From the Dissertation of Katherine Woodma
University of Alberta, Canada
A rabbi, a philosopher, and an observant Jew, Chaim Potok has begun a systematic exploration and a sequence of interwoven novels dealing with Jewish-American cultural confrontation. In his creativity Potok has been led to re-vision conventional assumptions about what Judaism is and its place in American life: instead of concentrating on the Jew as traveler to America, or European immigrant, Potok examines his Jewish characters as religious questers, skeptics, visionaries, and mentors. For Potok the process of story telling re-visions Judaism as a way of being and believing. Potok carefully explores the seemingly disparate Orthodox, Hasidic, and more liberal expressions of Jewish tradition, as well as "Jewish theology, liturgy, history and scholarship," and this task represents something new in American literature (S. Lillian Kremer, "Chaim Potok" 232).
Potok addresses the question of the suffering of good people throughout his work and differs from most Modernist writers in his conclusion that humanity inhabits a benign universe with a benevolent ruler, and that there are ancient ways to understand this theological truth. Potok invariably echoes Jeremiah, who calls for a return to "ancient paths" (Jeremiah 6:16), and reintroduces to the modern reader the surprisingly relevant ancient texts, including Kabbakah, Talmud, and Torah. The premise of Potok's investigation of cultural confrontation between Jewishness and secular life is predicated upon the essential meaningfulness to the universe: Potok's writing is finally affirmative. This study examines all of Potok's eight novels to retrieve the body of sacred and secular texts--from the Zohar to Picasso's Guernica--that are essential to a "fit reading" of Potok's oeuvre. Potok examines, for instance, the role of painting, the importance of women believers, and the inter-section between Jewish and Korean, Japanese, Christian, and secular systems of belief. The result is a genre of the novel emphasizing Jewish texts and universal problems.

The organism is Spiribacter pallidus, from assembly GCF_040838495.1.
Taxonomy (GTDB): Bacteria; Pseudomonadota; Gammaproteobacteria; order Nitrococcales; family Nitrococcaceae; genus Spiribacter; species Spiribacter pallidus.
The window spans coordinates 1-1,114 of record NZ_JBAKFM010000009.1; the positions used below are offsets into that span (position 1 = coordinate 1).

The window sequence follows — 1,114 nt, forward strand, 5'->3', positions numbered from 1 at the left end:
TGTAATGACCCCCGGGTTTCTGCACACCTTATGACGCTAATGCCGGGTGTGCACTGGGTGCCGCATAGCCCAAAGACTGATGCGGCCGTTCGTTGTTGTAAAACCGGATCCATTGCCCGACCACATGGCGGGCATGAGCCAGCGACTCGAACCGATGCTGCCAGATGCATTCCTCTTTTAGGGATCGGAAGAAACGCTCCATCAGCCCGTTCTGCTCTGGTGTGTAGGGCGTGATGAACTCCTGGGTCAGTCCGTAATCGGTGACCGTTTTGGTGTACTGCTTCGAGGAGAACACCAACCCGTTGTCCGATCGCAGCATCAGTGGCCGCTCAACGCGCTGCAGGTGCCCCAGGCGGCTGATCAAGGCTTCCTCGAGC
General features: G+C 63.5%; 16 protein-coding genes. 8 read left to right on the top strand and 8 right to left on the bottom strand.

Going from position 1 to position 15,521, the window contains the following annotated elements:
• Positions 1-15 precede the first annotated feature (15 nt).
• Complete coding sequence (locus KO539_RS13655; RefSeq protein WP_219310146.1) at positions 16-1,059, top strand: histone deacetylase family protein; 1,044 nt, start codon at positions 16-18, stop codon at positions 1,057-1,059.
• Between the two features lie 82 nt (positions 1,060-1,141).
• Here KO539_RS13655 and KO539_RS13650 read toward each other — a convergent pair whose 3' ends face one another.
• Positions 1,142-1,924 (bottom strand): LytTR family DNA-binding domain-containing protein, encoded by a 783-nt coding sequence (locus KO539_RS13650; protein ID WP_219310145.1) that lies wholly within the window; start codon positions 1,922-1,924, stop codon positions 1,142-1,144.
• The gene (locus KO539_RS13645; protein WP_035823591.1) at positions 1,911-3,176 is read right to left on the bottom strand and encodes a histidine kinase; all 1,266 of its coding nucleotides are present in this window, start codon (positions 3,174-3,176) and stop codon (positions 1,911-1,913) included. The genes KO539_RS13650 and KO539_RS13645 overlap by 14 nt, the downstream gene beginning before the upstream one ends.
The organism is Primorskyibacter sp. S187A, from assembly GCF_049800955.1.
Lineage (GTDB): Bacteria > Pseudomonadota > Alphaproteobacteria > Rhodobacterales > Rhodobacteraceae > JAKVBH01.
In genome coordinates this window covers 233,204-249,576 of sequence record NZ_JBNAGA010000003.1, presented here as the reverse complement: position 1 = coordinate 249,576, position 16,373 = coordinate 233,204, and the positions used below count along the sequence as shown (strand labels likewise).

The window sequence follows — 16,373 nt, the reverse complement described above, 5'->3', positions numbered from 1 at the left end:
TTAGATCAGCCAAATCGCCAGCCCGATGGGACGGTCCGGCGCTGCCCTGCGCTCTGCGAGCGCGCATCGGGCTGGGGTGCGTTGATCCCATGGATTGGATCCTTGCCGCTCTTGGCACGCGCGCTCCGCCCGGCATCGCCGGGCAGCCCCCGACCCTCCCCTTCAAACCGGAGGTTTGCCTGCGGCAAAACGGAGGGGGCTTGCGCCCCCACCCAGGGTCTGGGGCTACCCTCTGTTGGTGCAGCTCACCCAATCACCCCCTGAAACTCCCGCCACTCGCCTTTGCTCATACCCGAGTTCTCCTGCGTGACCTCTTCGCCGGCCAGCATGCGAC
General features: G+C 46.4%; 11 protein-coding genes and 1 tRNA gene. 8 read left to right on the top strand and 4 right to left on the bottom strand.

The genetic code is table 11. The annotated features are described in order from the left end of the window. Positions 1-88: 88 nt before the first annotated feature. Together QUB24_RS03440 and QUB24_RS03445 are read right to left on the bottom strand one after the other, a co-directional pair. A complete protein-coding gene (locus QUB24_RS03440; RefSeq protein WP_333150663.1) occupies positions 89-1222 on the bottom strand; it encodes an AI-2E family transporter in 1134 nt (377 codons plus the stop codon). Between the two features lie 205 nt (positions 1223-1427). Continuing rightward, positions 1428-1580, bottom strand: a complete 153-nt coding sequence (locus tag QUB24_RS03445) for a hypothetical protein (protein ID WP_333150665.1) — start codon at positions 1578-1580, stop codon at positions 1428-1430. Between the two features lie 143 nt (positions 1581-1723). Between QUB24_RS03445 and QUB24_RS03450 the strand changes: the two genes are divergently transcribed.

The Pennsylvania State University; 0176
DAI, Vol. 56-05A, Page 1777, 288 Pages
In the following study, I analyze a wide array of Jewish-American fiction on Israel to explore the ever evolving relationship between the Israeli and American Jew and, more broadly, to gauge the impact of the Jewish state in forging the ethos of the American Jewish community. The Jewish-American relationship with Israel has proven both dynamic and tumultuous ever since the beginning of the modern Zionist movement in 1897. The complex and often veiled terms of this relationship manifest themselves prevalently as Jewish-American writers choose to "imagine" Israel in their work. I devote individual chapters to eight Jewish-American writers who have engaged Israel substantially in one or more of their works: Meyer Levin, Leon Uris, Saul Bello, Hugh Nissenson, Chaim Potok, Philip Roth, Anne Roiphe, and Tova Reich. In order to chart the evolution of the Jewish-American relationship with Israel from pre-statehood until the present, I considered works spanning from 1928 to 1993 and examine them in their historical and political context. I have endeavored to offer a fairly representative analysis of Jewish-American literature on Israel by selecting those writers whose works, taken as a whole, encompass the wide range of Middle East concerns Jewish-Americans have expressed during this century. Each of the eight writers I consider sheds light upon three essential relational phases thus far between American Jews and Israel: the pre-Zionist, Zionist, and post-Zionist phases. I take care to illustrate how the writers, through their work, either affirm or resist the prevailing zeitgeist on their day. All told, the eight writers address the central issues which have linked and divided the two Jewish communities--the role of Israel as both safe haven and spiritual core for Jews everywhere pitted against its rampant secularism, militarism, and entrenched sexism. The writers, of course, depict contrasting images of the Middle East. But despite the multiform nature of the Jewish-American imagination, the very persistence of Israel in occupying that imagination reveals, above all, how prominent a role Israel played and continues to play in shaping the Jewish-American identity. (FirstSearch)